The state is spending $4 million to remove abandoned orange groves across Florida. That’s about four times the budget state agriculture officials had in past years for this effort.
Callie Walker with the Florida Department of Agriculture and Consumer Services said about 125,000 acres of orange groves in the state are abandoned. That’s because some growers just give up on their sickly groves and walk away.
They cannot afford to destroy or repurpose their land. And then, it just becomes breeding and feeding grounds for the psyllid insects, which are spreading citrus greening disease and decimating Florida’s iconic orange industry.
Walker heads programs to remove these “grove graveyards.” For the past couple years, Walker’s project received about $1 million in federal funding each year. But that project recently ended. And now, the Florida Legislature set aside $4 million.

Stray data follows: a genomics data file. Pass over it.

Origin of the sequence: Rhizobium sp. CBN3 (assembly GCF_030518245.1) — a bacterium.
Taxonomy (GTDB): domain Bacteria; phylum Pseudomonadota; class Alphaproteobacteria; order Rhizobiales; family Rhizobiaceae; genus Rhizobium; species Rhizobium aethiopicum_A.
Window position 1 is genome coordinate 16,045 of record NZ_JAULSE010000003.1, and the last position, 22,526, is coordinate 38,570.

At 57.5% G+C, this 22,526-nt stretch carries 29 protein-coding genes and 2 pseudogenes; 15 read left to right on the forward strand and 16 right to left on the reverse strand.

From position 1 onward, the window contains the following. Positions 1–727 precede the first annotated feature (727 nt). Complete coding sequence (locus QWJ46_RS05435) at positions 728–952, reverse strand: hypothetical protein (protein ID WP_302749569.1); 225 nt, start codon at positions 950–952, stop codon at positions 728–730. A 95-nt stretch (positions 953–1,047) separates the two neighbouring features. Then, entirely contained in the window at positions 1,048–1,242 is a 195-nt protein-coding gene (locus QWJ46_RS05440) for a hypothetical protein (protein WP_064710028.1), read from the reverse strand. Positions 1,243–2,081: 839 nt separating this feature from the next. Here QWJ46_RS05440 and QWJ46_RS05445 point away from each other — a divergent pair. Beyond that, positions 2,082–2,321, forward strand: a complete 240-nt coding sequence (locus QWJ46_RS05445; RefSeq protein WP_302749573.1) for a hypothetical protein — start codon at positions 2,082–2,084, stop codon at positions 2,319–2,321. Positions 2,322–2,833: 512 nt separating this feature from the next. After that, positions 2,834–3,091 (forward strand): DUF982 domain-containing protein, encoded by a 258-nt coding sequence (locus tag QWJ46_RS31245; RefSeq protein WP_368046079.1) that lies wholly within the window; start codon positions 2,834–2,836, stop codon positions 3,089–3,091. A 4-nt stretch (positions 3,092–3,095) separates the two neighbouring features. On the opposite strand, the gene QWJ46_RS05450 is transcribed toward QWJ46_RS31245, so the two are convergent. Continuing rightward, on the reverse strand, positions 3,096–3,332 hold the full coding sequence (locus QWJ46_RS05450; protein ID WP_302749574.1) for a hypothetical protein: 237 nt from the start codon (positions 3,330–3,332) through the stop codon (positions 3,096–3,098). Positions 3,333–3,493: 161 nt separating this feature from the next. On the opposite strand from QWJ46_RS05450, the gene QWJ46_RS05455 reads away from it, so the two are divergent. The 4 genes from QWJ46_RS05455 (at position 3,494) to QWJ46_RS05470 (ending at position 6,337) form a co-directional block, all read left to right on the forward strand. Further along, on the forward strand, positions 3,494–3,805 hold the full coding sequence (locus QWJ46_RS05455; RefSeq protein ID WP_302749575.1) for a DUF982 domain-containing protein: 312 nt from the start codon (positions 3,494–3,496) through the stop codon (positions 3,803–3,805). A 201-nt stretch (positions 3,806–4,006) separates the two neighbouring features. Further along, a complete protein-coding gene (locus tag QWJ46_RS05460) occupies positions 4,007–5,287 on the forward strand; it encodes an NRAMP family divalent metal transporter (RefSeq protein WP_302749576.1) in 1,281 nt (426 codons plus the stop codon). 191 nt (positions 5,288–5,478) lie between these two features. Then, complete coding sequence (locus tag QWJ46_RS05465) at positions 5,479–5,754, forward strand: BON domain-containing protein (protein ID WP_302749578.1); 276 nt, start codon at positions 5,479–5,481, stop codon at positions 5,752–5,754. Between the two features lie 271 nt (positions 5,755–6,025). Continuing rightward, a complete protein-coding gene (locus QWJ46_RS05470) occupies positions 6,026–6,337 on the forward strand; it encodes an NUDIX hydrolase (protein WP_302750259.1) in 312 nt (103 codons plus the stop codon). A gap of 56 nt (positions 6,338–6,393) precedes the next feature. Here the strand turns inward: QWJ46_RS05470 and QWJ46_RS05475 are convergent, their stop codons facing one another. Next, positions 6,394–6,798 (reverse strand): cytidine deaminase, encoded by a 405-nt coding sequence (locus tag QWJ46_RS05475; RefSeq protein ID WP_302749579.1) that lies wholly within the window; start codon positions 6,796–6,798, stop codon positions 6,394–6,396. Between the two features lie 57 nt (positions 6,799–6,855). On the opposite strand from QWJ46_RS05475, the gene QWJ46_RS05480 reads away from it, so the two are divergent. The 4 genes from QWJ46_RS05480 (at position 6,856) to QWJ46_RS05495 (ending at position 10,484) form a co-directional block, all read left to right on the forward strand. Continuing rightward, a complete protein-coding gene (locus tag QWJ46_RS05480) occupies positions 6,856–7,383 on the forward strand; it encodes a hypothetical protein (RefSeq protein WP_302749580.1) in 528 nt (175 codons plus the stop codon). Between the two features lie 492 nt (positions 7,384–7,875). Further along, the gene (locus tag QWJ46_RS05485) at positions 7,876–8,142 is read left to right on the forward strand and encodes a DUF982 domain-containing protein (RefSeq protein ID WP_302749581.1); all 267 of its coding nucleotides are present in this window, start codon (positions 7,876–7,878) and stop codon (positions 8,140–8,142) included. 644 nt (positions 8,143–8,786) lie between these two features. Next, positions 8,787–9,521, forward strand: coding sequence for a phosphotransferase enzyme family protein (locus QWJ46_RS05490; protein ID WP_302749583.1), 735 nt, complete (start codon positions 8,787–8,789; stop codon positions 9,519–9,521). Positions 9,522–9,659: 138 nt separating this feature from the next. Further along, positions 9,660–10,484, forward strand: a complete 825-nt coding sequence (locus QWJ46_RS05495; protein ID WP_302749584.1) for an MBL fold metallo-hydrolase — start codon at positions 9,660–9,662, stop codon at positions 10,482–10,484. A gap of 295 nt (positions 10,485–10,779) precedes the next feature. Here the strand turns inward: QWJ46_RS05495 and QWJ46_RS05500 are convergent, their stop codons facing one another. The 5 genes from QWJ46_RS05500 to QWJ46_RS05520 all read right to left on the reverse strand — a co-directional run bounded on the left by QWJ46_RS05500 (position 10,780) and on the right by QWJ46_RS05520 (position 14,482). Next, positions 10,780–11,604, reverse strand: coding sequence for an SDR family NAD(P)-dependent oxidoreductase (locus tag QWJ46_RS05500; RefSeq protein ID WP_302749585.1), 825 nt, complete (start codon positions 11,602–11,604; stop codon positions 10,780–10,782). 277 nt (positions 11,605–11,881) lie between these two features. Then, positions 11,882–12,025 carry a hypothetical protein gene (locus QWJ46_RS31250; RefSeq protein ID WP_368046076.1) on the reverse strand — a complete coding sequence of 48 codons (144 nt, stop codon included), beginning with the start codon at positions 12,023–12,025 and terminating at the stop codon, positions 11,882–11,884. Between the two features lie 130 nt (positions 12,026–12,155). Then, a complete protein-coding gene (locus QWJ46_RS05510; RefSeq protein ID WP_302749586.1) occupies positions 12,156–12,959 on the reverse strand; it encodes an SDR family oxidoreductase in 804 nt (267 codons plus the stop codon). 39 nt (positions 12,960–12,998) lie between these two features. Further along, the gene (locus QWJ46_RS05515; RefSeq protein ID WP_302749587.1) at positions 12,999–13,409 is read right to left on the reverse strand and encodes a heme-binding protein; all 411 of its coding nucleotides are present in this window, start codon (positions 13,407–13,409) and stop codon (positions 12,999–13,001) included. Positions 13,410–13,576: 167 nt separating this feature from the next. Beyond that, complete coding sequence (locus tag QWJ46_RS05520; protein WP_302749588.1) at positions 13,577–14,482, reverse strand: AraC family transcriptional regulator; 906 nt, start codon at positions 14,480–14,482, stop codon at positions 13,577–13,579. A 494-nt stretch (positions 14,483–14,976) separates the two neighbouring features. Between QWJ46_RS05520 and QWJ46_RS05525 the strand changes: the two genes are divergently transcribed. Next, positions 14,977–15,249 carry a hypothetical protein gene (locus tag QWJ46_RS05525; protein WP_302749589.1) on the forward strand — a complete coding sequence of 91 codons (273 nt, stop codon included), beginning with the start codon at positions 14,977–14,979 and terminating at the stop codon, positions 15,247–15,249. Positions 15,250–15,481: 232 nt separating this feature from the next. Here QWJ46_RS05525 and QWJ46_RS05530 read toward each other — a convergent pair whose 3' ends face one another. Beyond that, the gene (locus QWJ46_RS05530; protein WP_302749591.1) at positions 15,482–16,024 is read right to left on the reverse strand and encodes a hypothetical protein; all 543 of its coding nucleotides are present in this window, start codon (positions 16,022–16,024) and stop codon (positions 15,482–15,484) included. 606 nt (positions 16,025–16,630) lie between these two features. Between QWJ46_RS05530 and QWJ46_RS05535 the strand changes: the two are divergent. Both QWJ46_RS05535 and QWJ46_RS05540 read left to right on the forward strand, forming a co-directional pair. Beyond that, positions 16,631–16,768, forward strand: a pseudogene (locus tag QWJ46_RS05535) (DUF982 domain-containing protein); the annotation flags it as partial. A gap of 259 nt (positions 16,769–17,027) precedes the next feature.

"The Florida Legislature recognized the seriousness of what we've been facing with greening and the issues of abandoned groves, and the fact that they harbor pests and disease," said Walker. "They're trying to work on the issue and help the grower out."
Walker comes from a family of Florida orange growers. She said that’s why she does this work. Leaving abandoned groves to fester allows psyllids to fly to neighboring healthier groves.
Walker said the goal is to remove nearly 18,000 acres with this state funding by simply digging up the diseased groves and then burning them in a pile. And she hopes to accomplish this by the end of June. Walker said right now the number of processed Florida oranges is historically low this season.